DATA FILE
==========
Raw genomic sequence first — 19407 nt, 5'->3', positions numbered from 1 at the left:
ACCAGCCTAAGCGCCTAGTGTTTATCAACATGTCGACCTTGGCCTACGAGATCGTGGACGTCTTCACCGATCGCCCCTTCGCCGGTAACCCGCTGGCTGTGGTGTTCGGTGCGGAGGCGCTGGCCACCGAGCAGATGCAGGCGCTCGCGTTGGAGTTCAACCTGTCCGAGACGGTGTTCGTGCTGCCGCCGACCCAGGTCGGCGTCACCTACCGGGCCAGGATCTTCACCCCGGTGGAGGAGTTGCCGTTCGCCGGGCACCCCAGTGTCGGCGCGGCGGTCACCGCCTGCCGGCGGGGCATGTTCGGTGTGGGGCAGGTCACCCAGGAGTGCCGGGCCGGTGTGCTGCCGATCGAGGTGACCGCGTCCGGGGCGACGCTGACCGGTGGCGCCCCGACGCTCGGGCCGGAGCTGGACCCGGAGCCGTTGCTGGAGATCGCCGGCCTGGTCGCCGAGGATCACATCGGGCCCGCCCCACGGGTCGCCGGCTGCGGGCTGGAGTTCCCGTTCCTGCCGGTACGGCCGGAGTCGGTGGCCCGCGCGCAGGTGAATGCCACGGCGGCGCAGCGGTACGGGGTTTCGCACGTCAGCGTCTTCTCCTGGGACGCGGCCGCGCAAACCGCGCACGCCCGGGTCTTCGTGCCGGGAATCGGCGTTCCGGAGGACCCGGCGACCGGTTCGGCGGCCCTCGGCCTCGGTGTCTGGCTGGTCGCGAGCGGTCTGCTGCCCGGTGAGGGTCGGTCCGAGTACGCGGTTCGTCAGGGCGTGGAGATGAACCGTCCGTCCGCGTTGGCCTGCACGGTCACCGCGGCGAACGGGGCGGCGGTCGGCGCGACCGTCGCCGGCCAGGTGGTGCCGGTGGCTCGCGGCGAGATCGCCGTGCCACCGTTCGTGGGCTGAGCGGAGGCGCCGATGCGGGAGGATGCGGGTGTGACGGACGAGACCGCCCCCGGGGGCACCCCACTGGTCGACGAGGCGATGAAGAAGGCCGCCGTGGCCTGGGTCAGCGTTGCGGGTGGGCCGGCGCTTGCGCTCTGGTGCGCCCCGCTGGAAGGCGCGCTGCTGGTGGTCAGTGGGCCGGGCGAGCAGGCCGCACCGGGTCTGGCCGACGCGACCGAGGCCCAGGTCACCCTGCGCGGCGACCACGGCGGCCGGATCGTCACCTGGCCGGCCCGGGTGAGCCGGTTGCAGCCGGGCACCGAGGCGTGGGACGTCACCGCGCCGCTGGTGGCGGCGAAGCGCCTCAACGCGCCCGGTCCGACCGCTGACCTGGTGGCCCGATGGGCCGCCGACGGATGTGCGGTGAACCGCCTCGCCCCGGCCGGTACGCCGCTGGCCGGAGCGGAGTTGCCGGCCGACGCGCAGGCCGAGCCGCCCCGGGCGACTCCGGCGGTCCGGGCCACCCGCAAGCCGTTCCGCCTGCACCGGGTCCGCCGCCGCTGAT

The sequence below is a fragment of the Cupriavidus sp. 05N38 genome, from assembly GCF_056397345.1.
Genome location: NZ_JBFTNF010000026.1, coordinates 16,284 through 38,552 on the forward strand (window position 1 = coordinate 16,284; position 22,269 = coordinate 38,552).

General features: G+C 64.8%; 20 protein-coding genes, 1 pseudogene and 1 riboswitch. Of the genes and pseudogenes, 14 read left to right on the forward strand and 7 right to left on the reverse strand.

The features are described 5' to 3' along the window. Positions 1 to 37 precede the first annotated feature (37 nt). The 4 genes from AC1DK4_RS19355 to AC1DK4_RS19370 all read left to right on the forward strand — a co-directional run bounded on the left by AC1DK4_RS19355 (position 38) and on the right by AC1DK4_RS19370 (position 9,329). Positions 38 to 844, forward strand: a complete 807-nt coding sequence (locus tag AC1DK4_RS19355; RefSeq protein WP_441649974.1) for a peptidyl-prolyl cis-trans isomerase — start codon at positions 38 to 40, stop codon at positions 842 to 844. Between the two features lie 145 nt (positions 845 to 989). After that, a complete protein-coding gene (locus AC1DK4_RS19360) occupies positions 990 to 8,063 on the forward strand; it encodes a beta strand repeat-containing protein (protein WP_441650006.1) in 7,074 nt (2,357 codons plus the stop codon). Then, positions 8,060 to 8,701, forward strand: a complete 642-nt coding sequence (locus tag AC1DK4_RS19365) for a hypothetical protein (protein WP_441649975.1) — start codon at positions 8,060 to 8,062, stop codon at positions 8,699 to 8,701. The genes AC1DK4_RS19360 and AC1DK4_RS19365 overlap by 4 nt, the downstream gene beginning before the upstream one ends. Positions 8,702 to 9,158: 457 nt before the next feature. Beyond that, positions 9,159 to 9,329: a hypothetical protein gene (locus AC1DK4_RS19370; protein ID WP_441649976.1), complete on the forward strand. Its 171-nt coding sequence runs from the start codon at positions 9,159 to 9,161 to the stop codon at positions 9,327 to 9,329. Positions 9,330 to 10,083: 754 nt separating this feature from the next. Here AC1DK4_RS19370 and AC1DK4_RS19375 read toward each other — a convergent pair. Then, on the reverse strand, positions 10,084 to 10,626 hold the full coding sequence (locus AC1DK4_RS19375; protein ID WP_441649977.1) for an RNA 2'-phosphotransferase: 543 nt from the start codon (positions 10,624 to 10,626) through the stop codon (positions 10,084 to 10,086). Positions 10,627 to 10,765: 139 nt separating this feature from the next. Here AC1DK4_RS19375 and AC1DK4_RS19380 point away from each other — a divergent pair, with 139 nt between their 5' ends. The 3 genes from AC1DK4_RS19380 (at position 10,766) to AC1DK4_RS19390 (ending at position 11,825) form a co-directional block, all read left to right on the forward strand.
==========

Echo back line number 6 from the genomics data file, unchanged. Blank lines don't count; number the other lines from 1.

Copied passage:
The features are described 5' to 3' along the window. Positions 1 to 37 precede the first annotated feature (37 nt). The 4 genes from AC1DK4_RS19355 to AC1DK4_RS19370 all read left to right on the forward strand — a co-directional run bounded on the left by AC1DK4_RS19355 (position 38) and on the right by AC1DK4_RS19370 (position 9,329). Positions 38 to 844, forward strand: a complete 807-nt coding sequence (locus tag AC1DK4_RS19355; RefSeq protein WP_441649974.1) for a peptidyl-prolyl cis-trans isomerase — start codon at positions 38 to 40, stop codon at positions 842 to 844. Between the two features lie 145 nt (positions 845 to 989). After that, a complete protein-coding gene (locus AC1DK4_RS19360) occupies positions 990 to 8,063 on the forward strand; it encodes a beta strand repeat-containing protein (protein WP_441650006.1) in 7,074 nt (2,357 codons plus the stop codon). Then, positions 8,060 to 8,701, forward strand: a complete 642-nt coding sequence (locus tag AC1DK4_RS19365) for a hypothetical protein (protein WP_441649975.1) — start codon at positions 8,060 to 8,062, stop codon at positions 8,699 to 8,701. The genes AC1DK4_RS19360 and AC1DK4_RS19365 overlap by 4 nt, the downstream gene beginning before the upstream one ends. Positions 8,702 to 9,158: 457 nt before the next feature. Beyond that, positions 9,159 to 9,329: a hypothetical protein gene (locus AC1DK4_RS19370; protein ID WP_441649976.1), complete on the forward strand. Its 171-nt coding sequence runs from the start codon at positions 9,159 to 9,161 to the stop codon at positions 9,327 to 9,329. Positions 9,330 to 10,083: 754 nt separating this feature from the next. Here AC1DK4_RS19370 and AC1DK4_RS19375 read toward each other — a convergent pair. Then, on the reverse strand, positions 10,084 to 10,626 hold the full coding sequence (locus AC1DK4_RS19375; protein ID WP_441649977.1) for an RNA 2'-phosphotransferase: 543 nt from the start codon (positions 10,624 to 10,626) through the stop codon (positions 10,084 to 10,086). Positions 10,627 to 10,765: 139 nt separating this feature from the next. Here AC1DK4_RS19375 and AC1DK4_RS19380 point away from each other — a divergent pair, with 139 nt between their 5' ends. The 3 genes from AC1DK4_RS19380 (at position 10,766) to AC1DK4_RS19390 (ending at position 11,825) form a co-directional block, all read left to right on the forward strand.